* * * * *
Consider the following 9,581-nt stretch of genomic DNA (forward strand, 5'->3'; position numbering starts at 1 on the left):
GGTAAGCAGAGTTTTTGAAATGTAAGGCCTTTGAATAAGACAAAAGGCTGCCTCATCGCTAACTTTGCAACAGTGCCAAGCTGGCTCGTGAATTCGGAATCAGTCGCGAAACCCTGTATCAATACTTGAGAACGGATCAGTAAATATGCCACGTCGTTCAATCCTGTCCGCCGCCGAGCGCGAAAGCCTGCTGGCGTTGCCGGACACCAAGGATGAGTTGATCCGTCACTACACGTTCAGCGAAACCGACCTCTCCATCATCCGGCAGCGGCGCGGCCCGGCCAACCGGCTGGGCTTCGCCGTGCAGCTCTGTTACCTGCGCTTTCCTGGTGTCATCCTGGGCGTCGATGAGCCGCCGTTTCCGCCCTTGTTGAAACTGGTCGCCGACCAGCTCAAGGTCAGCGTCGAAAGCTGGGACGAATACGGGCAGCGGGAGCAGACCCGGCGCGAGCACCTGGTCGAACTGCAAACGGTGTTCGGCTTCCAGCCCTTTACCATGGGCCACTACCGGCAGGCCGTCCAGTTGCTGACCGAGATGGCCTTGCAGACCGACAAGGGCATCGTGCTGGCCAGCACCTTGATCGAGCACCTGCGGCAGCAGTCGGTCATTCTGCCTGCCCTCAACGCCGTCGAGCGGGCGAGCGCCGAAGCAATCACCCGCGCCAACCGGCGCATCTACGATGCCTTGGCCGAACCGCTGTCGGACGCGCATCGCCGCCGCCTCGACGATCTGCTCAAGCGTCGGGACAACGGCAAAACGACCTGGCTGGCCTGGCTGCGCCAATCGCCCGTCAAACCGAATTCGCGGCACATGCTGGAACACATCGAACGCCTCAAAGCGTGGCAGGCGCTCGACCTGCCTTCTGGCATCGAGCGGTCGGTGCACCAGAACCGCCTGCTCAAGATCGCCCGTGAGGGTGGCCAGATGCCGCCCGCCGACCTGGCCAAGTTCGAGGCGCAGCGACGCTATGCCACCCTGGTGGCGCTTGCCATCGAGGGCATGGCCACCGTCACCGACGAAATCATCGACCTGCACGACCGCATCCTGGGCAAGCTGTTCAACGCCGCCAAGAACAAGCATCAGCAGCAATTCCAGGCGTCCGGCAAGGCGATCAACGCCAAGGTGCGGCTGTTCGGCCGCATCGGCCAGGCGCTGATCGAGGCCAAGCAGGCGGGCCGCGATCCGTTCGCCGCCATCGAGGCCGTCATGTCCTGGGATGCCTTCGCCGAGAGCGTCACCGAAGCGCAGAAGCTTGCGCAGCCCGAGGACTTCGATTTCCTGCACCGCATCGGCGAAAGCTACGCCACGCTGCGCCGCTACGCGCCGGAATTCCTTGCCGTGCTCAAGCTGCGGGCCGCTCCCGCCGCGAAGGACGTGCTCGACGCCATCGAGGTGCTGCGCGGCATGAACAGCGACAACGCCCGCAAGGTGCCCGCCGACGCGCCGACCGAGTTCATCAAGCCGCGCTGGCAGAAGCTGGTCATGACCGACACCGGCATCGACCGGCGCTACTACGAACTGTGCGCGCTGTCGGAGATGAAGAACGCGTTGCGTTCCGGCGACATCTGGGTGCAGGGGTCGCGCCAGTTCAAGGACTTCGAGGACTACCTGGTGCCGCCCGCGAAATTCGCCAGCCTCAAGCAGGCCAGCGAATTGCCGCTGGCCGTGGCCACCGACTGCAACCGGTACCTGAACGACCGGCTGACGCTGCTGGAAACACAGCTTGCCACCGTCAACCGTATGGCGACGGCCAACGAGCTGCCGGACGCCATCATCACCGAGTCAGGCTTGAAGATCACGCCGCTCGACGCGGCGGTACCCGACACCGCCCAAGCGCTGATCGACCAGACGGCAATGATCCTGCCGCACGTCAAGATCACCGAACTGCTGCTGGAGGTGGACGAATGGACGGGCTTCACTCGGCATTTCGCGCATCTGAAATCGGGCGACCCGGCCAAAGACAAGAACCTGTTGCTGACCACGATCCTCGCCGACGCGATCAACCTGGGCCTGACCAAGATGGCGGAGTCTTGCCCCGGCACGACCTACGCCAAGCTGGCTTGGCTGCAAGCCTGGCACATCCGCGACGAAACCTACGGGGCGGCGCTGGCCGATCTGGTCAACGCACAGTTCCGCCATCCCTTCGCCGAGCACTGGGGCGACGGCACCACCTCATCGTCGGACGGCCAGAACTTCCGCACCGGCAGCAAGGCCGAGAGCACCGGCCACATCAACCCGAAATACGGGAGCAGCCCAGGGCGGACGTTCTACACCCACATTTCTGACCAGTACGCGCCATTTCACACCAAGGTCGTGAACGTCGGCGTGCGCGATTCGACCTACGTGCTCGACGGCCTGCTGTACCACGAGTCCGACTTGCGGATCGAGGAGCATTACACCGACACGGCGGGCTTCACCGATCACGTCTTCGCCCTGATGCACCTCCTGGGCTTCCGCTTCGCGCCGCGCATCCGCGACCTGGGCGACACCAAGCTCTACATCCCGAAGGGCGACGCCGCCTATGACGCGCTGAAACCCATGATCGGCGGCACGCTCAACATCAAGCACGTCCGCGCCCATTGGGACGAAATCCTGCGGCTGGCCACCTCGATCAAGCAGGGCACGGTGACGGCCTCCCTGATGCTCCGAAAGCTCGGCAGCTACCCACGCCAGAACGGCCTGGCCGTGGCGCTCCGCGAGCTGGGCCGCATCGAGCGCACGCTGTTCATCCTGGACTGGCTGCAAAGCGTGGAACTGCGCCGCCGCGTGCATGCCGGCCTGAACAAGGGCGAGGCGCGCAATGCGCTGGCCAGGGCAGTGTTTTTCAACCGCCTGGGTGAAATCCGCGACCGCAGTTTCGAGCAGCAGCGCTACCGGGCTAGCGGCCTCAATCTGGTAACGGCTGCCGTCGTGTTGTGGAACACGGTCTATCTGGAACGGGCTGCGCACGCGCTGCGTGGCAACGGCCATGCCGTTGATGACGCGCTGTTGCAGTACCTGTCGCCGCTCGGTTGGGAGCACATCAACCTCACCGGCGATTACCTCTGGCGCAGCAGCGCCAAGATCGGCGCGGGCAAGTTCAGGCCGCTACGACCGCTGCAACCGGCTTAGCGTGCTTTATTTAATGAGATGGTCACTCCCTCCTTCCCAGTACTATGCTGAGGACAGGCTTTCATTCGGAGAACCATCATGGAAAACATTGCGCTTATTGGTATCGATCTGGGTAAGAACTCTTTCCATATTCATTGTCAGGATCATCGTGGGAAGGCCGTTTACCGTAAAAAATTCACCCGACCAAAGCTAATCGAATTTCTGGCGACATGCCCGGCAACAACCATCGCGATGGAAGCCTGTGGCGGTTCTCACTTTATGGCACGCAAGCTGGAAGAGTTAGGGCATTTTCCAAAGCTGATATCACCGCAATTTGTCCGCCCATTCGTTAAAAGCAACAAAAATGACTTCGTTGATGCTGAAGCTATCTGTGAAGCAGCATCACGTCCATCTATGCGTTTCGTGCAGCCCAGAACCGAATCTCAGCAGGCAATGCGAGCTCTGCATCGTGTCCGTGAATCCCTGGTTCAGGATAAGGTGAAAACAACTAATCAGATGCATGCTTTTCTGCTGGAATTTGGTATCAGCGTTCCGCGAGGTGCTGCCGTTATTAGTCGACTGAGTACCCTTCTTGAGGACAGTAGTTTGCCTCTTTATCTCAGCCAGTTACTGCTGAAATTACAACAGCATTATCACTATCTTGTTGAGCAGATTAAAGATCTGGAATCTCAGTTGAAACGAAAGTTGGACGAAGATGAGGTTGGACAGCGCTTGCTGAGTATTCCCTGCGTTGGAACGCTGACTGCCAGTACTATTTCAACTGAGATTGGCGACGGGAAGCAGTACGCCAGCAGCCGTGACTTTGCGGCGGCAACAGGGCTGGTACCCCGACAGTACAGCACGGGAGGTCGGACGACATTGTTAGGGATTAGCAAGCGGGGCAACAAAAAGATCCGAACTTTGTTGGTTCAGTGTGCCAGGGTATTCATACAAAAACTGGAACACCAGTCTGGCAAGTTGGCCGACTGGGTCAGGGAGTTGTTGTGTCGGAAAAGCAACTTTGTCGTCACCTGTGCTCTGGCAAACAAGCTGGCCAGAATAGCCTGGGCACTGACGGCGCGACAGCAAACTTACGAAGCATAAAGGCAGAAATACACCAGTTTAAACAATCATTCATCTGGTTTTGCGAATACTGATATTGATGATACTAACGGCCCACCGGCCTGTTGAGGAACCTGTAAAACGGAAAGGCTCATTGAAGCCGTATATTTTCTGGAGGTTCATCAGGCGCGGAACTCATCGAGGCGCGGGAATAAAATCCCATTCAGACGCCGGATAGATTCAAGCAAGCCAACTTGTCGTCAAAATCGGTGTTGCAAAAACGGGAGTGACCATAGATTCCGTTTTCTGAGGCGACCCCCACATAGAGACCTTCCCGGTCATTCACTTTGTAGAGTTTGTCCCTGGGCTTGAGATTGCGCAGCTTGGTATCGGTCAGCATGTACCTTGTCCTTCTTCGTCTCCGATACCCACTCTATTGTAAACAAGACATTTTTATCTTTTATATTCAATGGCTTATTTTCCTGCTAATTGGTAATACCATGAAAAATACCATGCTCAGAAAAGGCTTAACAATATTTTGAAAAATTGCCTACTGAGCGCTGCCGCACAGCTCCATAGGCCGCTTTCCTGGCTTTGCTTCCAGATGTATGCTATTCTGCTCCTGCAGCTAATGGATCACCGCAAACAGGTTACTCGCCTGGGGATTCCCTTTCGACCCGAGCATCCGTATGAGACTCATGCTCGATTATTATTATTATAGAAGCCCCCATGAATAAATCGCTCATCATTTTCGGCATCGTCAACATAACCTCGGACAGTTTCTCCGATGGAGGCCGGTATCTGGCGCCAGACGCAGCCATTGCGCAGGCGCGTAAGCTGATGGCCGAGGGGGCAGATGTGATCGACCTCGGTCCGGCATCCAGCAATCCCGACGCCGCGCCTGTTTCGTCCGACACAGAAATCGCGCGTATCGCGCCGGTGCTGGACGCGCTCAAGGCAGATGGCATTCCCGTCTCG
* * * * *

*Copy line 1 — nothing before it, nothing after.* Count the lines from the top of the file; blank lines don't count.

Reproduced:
Consider the following 9,581-nt stretch of genomic DNA (forward strand, 5'->3'; position numbering starts at 1 on the left):